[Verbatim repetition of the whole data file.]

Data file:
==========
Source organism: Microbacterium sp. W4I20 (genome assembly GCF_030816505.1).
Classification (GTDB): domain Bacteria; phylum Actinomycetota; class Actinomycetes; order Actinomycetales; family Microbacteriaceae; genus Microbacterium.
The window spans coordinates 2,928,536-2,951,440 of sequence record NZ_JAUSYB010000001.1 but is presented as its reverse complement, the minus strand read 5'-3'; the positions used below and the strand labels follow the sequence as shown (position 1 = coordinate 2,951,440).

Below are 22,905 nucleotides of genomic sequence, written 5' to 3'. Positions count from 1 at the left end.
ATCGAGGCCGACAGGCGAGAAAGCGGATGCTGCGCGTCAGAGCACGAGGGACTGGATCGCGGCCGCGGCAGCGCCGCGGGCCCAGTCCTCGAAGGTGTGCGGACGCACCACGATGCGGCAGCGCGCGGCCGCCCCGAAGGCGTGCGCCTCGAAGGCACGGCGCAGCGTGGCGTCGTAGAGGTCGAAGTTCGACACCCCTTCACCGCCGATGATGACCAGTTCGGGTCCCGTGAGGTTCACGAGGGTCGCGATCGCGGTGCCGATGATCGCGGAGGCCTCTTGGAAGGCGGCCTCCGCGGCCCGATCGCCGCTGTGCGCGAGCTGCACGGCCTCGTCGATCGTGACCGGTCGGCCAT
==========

Source organism: Microbacterium sp. W4I20 (genome assembly GCF_030816505.1).
Classification (GTDB): domain Bacteria; phylum Actinomycetota; class Actinomycetes; order Actinomycetales; family Microbacteriaceae; genus Microbacterium.
The window spans coordinates 2,928,536-2,951,440 of sequence record NZ_JAUSYB010000001.1 but is presented as its reverse complement, the minus strand read 5'-3'; the positions used below and the strand labels follow the sequence as shown (position 1 = coordinate 2,951,440).

Below are 22,905 nucleotides of genomic sequence, written 5' to 3'. Positions count from 1 at the left end.
ATCGAGGCCGACAGGCGAGAAAGCGGATGCTGCGCGTCAGAGCACGAGGGACTGGATCGCGGCCGCGGCAGCGCCGCGGGCCCAGTCCTCGAAGGTGTGCGGACGCACCACGATGCGGCAGCGCGCGGCCGCCCCGAAGGCGTGCGCCTCGAAGGCACGGCGCAGCGTGGCGTCGTAGAGGTCGAAGTTCGACACCCCTTCACCGCCGATGATGACCAGTTCGGGTCCCGTGAGGTTCACGAGGGTCGCGATCGCGGTGCCGATGATCGCGGAGGCCTCTTGGAAGGCGGCCTCCGCGGCCCGATCGCCGCTGTGCGCGAGCTGCACGGCCTCGTCGATCGTGACCGGTCGGCCAT